Jambey Lhakhang Temple Festival, Bhutan
By Nancy Cooper Frank
The fairytale princesses wore demure masks, slender red gowns and track shoes. To a slow drumbeat over droning horns, they twirled and swayed on the grassy dance ground.
All the while, they lavished mysterious half-smiles on the spectators sitting on the grass or perching between prayer flags on the six-foot-high rough stone wall that enclosed the temple grounds. Behind the wall hung a seamless backdrop of green mountains and blue sky.
I was at the autumn dance festival at the Jambey Lhakhang Temple in the Himalayan kingdom of Bhutan. As the drums pounded, the world beyond the circle of dancers and spectators faded into unreality.
There were only about two thousand people there — mostly farming families from the Bumthang Valley and other pockets of central Bhutan, joined by perhaps a hundred foreign visitors. But in a sparsely populated and sparsely-paved mountain land, it was an impressive crowd.
Men with Toddlers
In the front row, a woman breast-fed her baby; men carried toddlers on their shoulders; three little boys in wine-red monk’s robes felled each other with cap guns; a teenager slouched around in baggy jeans under the traditional knee-length male garment.
Old men and women with deeply wrinkled faces bent over their handheld prayer wheels. A ten-year-old girl in a bright red woolen jacket and Bhutanese striped dress plied me with an orange before quizzing me about my fantastically faraway home and family.
People squeezed into and out of a narrow side opening in the stone wall. Shouldering my way through this opening, I came upon a makeshift row of fair booths. Here, women sold candies, toys and children’s masks, and collected cash from men placing bets. Players rolled dice to determine how far on the paper track their matchbox cars could advance. There was a scrap-lumber roulette wheel, marked with handwritten numbers from one to eight. Young men took turns shooting arrows at a target.
These were blessedly simple, win/lose storylines compared to the sometimes bewildering narratives played out on the dance ground where performers enacted everything from bawdy folk tales to multi-layered allegories of Buddhist doctrine.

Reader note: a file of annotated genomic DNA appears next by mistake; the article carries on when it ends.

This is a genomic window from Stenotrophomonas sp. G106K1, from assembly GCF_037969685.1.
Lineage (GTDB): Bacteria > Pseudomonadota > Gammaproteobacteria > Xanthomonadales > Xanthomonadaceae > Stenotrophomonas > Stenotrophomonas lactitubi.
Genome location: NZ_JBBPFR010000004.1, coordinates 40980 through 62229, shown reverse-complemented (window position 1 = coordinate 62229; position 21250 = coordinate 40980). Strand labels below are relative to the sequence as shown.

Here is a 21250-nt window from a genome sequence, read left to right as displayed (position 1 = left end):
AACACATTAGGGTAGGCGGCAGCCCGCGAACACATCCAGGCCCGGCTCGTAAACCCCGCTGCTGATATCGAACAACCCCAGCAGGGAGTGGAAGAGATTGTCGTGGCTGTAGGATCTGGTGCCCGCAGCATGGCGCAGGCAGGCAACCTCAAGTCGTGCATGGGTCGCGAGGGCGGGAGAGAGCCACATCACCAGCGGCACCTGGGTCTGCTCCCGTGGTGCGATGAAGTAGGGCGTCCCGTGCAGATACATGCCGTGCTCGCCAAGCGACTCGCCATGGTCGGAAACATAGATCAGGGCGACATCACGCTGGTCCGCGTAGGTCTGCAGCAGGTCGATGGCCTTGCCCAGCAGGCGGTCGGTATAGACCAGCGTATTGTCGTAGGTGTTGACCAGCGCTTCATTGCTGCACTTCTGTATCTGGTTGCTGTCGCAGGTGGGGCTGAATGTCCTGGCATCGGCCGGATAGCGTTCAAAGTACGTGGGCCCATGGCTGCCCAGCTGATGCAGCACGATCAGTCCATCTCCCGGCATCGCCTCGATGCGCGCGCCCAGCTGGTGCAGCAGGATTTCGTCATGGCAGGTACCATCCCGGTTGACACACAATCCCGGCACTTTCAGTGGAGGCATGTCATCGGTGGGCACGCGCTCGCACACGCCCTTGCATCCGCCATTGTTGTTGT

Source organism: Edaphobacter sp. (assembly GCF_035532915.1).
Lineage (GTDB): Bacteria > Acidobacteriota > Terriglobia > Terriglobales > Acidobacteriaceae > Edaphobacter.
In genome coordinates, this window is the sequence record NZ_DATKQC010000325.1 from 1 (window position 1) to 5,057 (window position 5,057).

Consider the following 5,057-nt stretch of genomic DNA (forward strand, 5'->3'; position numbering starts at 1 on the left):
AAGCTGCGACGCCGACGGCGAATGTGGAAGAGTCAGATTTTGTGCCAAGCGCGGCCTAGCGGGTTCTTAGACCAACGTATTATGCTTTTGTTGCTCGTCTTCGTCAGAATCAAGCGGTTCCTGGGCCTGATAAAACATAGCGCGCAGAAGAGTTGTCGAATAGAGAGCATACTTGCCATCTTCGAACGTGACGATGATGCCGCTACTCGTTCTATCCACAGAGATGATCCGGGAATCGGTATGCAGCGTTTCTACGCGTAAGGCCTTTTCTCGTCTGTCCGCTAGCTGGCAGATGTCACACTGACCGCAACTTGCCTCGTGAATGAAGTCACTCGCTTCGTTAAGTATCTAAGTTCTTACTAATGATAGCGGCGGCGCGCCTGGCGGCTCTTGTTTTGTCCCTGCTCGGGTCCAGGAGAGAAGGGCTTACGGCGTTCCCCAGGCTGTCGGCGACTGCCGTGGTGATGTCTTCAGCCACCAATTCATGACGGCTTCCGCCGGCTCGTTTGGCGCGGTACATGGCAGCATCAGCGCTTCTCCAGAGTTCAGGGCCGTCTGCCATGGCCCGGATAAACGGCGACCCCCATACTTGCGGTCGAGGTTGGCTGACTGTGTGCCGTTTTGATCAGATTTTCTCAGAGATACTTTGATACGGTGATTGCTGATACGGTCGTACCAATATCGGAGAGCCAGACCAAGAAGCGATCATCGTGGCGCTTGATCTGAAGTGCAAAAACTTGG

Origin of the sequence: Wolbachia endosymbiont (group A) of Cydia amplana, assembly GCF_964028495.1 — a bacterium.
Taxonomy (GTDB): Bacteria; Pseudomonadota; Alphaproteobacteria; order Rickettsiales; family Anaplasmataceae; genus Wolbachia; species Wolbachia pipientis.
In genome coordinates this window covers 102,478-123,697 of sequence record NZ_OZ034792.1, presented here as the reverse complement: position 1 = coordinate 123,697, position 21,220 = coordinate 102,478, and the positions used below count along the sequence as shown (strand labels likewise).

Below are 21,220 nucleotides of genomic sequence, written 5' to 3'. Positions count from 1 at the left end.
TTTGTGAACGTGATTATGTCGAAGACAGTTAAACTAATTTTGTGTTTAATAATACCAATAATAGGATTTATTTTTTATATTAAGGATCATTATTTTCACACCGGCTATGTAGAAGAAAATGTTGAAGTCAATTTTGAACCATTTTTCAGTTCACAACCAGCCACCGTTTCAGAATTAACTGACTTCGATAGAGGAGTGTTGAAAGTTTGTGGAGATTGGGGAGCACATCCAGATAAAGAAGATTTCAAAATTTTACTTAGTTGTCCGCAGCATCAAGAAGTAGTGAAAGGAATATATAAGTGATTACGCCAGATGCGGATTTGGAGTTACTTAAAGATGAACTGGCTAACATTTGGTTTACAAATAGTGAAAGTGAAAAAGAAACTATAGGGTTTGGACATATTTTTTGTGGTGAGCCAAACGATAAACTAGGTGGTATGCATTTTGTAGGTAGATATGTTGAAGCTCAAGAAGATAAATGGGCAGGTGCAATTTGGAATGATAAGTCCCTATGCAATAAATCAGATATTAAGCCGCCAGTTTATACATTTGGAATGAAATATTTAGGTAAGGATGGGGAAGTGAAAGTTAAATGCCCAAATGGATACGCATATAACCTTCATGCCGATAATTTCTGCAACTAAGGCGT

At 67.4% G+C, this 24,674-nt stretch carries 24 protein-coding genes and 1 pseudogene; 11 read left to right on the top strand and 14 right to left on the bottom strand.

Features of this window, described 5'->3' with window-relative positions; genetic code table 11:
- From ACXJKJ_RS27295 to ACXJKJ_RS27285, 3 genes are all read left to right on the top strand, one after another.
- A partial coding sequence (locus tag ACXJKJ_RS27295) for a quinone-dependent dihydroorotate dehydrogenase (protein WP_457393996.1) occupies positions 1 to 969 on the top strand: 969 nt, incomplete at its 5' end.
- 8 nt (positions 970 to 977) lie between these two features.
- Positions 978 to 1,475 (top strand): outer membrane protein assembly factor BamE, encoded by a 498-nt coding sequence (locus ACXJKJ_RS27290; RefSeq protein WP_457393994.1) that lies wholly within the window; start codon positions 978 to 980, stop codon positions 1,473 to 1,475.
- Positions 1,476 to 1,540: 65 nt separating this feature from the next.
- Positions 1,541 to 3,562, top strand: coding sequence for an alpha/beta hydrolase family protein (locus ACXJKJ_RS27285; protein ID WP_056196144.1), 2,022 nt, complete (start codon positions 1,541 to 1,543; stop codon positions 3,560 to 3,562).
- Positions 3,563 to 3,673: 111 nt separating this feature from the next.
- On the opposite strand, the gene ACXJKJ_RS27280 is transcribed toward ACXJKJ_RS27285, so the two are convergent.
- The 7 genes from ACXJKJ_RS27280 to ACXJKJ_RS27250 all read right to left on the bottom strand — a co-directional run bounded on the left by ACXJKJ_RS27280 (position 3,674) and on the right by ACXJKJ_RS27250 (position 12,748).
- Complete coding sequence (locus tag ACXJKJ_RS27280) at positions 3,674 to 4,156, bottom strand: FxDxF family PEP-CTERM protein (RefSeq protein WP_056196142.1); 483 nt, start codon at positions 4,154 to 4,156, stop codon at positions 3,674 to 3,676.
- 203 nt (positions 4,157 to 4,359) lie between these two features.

Rag Tag Buffoons
The princesses cavorted with rag-tag buffoons until their royal fiances returned from a journey and ordered the princesses’ noses cut off. (Were the track shoes a tip-off that they were “fast women,” I caught myself wondering.) Then, the princesses were forgiven and their noses magically restored.
A character in a furrowed, bug-eyed mask pranced up to a woman in the audience and waved a wooden stick over her head. It was a realistically rendered penis of a somewhat unrealistic size that spread giggles and guffaws, but also boosted female fertility wherever its owner turned.
I had no idea what the dances and stories meant, but, I was told that, solemn or slapstick, the dances of the Jambey Lhakhang festival represent the workings of Dharma — cosmic order. Kinley, the Bhutanese guide, gave me the main outlines but shrugged off the finer points. Andrea, a German scholar of religion and folklore attending the festival, plunged deeper into the symbolism than I could follow.
The dances continued. Twelve fierce creatures shook their horns and tusks, kicking and swirling their yellow silk garments, beating drums with curved sticks. According to Andrea and Kinley, these were twelve disciples of the eighth-century holy man Guru Rimpoche, as they once appeared to a monk in a vision. The men-god-beasts personify the triumph of Buddhism, its assimilation of the old forest deities.
A hush spread through the crowd as the drums thundered on. For once, I stopped pestering my ‘teachers’ and let my thoughts fall silent too. Even this outsider who had trouble spelling “Dharma” could understand the worldly delight and the other-worldly awe in the faces of the audience.
WHERE and WHEN
The Jambey Lhakhang Festival is one the most spectacular of the many monastery and temple festivals held throughout Bhutan on various dates in the spring and fall. All festival dates in Bhutan are subject to change.
Druk Air (Royal Bhutanese Airlines) is the only airline serving Bhutan, with flights from Bangkok, Delhi, Calcutta and Kathmandu to Paro. A round-trip flight from Bangkok to Paro is approximately $700.
TRAVELING IN BHUTAN
To keep the total number of visitors low the Tourism Authority of Bhutan levies charges starting at $200 per person per day in season ($165 out of season), which cover lodging, food, ground transport within the country and the mandatory services of a guide. (Non-group travelers: add $40 per day for a person traveling alone, $30 a person for two people.) These charges are included in the prices charged by tour operators, which generally vary from just over $200 per day, land cost, to $300 and up.
For a list of Bhutan’s festivals and dates
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